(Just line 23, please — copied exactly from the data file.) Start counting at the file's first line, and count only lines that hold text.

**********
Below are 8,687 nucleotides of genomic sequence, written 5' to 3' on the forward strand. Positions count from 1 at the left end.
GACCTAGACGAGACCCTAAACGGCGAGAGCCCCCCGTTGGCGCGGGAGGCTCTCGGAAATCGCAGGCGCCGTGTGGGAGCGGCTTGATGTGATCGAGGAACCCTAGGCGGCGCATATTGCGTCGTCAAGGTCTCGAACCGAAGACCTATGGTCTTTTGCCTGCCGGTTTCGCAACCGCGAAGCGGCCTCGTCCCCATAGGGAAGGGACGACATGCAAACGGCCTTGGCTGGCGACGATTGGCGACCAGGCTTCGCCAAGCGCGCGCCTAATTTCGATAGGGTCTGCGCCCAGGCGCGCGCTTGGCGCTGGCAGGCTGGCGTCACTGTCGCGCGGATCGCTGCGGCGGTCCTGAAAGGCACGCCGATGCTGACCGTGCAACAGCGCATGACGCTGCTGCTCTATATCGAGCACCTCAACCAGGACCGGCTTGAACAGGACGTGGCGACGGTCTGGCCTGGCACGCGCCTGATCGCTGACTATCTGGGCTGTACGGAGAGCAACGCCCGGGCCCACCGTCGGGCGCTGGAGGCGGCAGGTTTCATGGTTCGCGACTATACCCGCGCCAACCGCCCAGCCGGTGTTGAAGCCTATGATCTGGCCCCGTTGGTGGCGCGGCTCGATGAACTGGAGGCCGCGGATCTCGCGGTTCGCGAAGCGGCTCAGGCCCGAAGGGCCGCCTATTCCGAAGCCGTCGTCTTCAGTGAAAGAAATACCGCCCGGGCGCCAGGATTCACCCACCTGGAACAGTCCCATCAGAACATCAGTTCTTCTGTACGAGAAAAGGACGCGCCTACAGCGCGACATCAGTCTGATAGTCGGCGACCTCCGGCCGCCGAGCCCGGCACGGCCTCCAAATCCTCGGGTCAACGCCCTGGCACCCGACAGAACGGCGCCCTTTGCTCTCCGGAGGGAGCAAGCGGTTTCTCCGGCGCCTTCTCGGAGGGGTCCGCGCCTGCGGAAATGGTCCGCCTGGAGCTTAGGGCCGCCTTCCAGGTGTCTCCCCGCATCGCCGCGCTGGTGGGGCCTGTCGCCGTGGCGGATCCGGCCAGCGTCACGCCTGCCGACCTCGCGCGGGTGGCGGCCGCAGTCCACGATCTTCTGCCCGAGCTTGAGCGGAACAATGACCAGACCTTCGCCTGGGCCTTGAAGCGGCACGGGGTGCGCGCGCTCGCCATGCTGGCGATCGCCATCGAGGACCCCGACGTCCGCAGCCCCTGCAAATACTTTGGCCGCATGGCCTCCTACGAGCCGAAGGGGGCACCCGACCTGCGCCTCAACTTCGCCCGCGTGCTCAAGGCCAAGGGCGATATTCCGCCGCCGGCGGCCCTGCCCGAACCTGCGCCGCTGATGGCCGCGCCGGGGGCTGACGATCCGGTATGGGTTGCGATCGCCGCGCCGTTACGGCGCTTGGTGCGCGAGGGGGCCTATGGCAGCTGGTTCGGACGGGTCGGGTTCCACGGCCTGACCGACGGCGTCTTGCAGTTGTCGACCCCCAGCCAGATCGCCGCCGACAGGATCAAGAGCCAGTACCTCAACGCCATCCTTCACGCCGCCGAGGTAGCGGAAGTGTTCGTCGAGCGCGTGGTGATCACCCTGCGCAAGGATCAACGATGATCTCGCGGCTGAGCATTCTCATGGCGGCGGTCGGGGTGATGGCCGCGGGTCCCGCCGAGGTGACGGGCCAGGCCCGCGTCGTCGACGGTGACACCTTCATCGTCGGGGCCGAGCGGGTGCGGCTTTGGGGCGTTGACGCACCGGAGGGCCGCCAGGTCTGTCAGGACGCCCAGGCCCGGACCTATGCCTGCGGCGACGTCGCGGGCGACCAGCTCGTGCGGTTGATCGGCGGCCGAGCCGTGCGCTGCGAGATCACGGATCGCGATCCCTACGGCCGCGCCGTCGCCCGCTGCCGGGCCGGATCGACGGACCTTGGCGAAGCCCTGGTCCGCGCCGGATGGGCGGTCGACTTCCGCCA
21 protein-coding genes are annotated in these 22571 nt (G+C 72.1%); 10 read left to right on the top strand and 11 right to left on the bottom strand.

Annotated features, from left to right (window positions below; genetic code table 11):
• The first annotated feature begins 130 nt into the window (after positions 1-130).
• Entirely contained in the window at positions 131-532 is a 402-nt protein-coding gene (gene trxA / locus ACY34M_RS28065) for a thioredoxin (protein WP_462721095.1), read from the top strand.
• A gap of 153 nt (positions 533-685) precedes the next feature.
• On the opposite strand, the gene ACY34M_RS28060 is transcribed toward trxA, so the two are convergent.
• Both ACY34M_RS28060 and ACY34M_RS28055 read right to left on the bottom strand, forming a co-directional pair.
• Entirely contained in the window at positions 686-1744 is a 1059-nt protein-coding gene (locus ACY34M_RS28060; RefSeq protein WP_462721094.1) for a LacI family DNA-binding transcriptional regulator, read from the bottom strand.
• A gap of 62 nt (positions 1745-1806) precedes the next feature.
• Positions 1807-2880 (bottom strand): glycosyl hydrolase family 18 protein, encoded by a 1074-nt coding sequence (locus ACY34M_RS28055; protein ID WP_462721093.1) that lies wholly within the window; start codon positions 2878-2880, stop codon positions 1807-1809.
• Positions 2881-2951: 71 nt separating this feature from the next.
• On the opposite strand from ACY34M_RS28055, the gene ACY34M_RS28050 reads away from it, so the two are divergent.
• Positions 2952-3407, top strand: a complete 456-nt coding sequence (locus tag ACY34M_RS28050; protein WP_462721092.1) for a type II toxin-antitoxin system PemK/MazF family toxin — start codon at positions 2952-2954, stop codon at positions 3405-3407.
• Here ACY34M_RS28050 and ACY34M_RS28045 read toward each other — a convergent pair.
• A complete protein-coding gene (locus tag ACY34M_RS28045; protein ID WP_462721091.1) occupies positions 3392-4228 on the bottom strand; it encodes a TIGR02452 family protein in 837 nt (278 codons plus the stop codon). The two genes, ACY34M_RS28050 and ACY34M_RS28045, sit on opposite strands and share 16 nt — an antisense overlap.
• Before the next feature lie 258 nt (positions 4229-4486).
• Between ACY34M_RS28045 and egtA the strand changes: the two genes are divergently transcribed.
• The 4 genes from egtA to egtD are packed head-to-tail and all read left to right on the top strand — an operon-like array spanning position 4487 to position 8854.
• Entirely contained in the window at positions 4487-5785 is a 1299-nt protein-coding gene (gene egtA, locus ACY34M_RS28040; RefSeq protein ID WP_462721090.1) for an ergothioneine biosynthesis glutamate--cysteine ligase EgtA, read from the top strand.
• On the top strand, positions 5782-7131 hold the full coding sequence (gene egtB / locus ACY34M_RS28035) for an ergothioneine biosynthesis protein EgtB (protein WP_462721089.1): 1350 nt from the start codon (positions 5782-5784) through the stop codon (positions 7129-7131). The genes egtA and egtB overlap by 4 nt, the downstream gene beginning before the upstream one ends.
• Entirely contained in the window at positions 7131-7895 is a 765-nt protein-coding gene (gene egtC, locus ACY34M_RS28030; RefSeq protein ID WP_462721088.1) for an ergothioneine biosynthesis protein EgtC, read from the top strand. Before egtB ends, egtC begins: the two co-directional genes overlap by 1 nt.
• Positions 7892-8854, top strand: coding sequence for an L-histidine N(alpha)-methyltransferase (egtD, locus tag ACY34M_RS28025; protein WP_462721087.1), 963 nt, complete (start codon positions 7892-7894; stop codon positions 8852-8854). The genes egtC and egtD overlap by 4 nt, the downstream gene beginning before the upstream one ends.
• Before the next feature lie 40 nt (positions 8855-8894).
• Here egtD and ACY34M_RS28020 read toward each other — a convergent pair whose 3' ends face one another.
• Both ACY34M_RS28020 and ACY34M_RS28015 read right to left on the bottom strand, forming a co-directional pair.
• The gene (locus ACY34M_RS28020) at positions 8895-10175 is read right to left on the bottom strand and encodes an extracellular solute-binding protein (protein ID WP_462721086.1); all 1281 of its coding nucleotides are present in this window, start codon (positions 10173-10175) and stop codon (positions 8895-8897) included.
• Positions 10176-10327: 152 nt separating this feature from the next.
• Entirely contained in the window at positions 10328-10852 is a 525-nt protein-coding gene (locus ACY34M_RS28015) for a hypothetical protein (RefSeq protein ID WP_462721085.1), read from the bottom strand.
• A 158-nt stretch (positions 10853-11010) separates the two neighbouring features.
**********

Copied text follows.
• Entirely contained in the window at positions 7131-7895 is a 765-nt protein-coding gene (gene egtC, locus ACY34M_RS28030; RefSeq protein ID WP_462721088.1) for an ergothioneine biosynthesis protein EgtC, read from the top strand. Before egtB ends, egtC begins: the two co-directional genes overlap by 1 nt.